Term: Aspect ratio
Description: Aspect ratio is the ratio of width to height of an image, print, or video. Examples: 1:1 is a square aspect ratio, because an image of 1x1, 2x2, 10x10 and so on are all square images. Micro four-thirds cameras' native aspect ratio is 4:3. DSLRs output 2:3 images (hence the ubiquitous nature of the 4x6 print, dating back to 35mm film, which also took 2x3 images by default.) We can of course crop to any output of our choosing. Popular choices include 8x10 and 11x14. In the video realm, 16:9 is the current default for HD video.
In photography, aspect ratio refers to the ratio of the width of an image to its height. Most digital cameras have an aspect ratio of 3:2, which is the same ratio as a standard frame of 35mm film. Some cameras have a 4:3 aspect ratio, which is the same as a traditional TV screen. And some newer cameras have a 16:9 aspect ratio, which is the same as most HDTVs.
So why do different cameras have different aspect ratios? It all has to do with the size of the sensor inside the camera. A camera with a smaller sensor will have a smaller field of view, so it will need a wider aspect ratio to capture the same amount of scene. For example, a camera with a 1/2.3″ sensor will have a field of view that’s about 6 degrees wide and 4 degrees tall. But if we take an image with that camera and crop it down to 3:2, we’ll end up with an image that’s only 4 degrees wide and 3 degrees tall. So we’d need a wider aspect ratio to get the same field of view.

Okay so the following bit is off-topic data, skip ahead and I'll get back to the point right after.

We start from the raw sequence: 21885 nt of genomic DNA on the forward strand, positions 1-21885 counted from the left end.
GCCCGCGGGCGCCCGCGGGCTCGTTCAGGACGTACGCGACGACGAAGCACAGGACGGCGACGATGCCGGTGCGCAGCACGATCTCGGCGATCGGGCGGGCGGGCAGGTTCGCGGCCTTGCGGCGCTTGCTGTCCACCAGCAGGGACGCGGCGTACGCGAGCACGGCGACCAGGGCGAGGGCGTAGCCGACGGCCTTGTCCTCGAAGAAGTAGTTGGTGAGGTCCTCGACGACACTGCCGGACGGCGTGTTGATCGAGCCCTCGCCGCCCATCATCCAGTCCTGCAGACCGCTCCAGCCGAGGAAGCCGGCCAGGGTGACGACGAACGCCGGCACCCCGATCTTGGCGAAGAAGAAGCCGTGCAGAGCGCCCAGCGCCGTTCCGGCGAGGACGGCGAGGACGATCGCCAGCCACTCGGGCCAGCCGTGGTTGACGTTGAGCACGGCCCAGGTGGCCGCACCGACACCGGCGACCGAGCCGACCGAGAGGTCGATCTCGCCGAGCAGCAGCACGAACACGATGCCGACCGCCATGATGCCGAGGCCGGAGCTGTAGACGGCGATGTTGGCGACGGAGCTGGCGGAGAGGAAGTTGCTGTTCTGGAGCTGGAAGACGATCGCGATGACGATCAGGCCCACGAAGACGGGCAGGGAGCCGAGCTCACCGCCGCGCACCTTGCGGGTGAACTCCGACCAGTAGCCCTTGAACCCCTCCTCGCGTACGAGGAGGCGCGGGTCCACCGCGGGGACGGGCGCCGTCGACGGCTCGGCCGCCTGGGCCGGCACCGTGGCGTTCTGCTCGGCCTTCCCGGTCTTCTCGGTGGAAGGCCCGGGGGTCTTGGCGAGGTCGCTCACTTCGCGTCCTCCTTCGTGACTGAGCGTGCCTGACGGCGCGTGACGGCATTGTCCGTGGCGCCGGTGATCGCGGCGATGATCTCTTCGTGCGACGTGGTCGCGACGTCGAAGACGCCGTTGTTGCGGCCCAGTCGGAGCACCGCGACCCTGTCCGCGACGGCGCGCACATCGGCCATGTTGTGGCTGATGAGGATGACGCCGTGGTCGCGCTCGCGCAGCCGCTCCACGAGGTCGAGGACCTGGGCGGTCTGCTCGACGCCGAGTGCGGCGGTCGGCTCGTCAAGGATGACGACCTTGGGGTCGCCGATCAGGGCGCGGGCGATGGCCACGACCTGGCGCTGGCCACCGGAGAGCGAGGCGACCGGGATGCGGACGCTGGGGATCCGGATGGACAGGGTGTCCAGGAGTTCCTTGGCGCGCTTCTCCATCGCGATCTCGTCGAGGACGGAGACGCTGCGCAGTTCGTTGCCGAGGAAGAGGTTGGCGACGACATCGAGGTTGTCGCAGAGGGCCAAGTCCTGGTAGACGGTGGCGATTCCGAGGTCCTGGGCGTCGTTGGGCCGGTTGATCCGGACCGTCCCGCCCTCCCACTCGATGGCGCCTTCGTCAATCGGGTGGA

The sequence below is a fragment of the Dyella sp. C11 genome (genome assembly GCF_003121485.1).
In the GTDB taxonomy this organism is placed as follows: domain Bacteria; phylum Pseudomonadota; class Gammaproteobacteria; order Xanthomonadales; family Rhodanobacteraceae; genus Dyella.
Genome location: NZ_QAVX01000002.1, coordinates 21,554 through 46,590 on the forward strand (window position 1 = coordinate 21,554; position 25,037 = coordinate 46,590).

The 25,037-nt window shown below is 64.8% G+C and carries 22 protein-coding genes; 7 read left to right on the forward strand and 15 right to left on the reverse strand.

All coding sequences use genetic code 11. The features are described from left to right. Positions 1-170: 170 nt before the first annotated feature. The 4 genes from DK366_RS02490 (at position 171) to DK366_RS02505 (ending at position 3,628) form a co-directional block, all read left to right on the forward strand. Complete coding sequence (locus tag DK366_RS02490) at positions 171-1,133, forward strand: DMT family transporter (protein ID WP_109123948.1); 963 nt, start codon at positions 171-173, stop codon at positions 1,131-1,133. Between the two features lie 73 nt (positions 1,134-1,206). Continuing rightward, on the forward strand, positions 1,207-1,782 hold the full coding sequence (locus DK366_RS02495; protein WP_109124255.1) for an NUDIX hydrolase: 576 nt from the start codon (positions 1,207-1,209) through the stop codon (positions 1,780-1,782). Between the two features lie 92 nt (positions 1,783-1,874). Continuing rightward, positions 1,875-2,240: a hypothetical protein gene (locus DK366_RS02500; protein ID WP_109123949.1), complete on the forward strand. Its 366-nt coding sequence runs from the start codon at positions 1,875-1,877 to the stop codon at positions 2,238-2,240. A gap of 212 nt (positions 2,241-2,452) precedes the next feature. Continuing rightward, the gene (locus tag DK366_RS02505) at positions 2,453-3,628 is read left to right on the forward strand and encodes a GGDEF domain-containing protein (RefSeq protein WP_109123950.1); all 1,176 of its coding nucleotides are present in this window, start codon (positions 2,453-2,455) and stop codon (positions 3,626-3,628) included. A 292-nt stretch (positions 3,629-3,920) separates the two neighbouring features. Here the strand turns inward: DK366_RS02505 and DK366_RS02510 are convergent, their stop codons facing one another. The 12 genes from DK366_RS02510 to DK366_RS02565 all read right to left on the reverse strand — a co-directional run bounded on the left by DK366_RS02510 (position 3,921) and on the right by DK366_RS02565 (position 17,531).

On the other hand, a camera with a larger sensor will have a wider field of view, so it can get away with a narrower aspect ratio. For example, a DSLR with an APS-C sensor will have a field of view that’s about 18 degrees wide and 12 degrees tall. So if we take an image with that camera and crop it down to 3:2, we’ll still end up with an image that’s about 12 degrees wide and 8 degrees tall. That’s plenty big enough for most purposes.
In general, then, you’ll want to choose an aspect ratio that matches the way you want to use your images. If you’re going to be printing them out or viewing them on a traditional TV screen, then 3:2 is probably your best bet. If you’re going to be viewing them on an HDTV or sharing them online, then 16:9 might be better. And if you’re not sure what you’re going to be doing with your images, then it’s probably safest to just go with 3:2. That way you’ll always have the option of cropping later if you need to.
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